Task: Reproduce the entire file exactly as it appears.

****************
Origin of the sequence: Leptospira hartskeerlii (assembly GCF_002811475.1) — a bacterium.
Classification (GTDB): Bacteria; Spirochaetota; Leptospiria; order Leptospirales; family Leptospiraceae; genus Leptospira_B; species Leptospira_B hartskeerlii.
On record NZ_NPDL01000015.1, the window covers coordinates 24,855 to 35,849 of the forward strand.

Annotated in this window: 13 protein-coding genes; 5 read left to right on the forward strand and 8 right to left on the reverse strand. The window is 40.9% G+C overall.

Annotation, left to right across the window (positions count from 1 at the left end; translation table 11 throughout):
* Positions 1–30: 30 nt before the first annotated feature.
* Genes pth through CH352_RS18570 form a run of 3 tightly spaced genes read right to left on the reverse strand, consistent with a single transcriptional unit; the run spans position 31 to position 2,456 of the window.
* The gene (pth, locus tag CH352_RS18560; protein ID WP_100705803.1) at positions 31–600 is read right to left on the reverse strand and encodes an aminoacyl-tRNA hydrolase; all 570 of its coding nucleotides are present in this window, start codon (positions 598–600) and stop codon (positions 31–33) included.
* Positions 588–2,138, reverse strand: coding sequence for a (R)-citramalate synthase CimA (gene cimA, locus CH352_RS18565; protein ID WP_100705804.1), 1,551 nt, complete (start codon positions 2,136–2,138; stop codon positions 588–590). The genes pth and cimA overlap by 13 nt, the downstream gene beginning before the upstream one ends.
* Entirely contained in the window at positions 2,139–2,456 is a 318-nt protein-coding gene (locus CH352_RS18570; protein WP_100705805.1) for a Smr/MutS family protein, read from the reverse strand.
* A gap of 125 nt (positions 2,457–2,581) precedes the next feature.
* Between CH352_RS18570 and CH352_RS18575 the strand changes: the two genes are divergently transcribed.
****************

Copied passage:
Origin of the sequence: Leptospira hartskeerlii (assembly GCF_002811475.1) — a bacterium.
Classification (GTDB): Bacteria; Spirochaetota; Leptospiria; order Leptospirales; family Leptospiraceae; genus Leptospira_B; species Leptospira_B hartskeerlii.
On record NZ_NPDL01000015.1, the window covers coordinates 24,855 to 35,849 of the forward strand.

Annotated in this window: 13 protein-coding genes; 5 read left to right on the forward strand and 8 right to left on the reverse strand. The window is 40.9% G+C overall.

Annotation, left to right across the window (positions count from 1 at the left end; translation table 11 throughout):
* Positions 1–30: 30 nt before the first annotated feature.
* Genes pth through CH352_RS18570 form a run of 3 tightly spaced genes read right to left on the reverse strand, consistent with a single transcriptional unit; the run spans position 31 to position 2,456 of the window.
* The gene (pth, locus tag CH352_RS18560; protein ID WP_100705803.1) at positions 31–600 is read right to left on the reverse strand and encodes an aminoacyl-tRNA hydrolase; all 570 of its coding nucleotides are present in this window, start codon (positions 598–600) and stop codon (positions 31–33) included.
* Positions 588–2,138, reverse strand: coding sequence for a (R)-citramalate synthase CimA (gene cimA, locus CH352_RS18565; protein ID WP_100705804.1), 1,551 nt, complete (start codon positions 2,136–2,138; stop codon positions 588–590). The genes pth and cimA overlap by 13 nt, the downstream gene beginning before the upstream one ends.
* Entirely contained in the window at positions 2,139–2,456 is a 318-nt protein-coding gene (locus CH352_RS18570; protein WP_100705805.1) for a Smr/MutS family protein, read from the reverse strand.
* A gap of 125 nt (positions 2,457–2,581) precedes the next feature.
* Between CH352_RS18570 and CH352_RS18575 the strand changes: the two genes are divergently transcribed.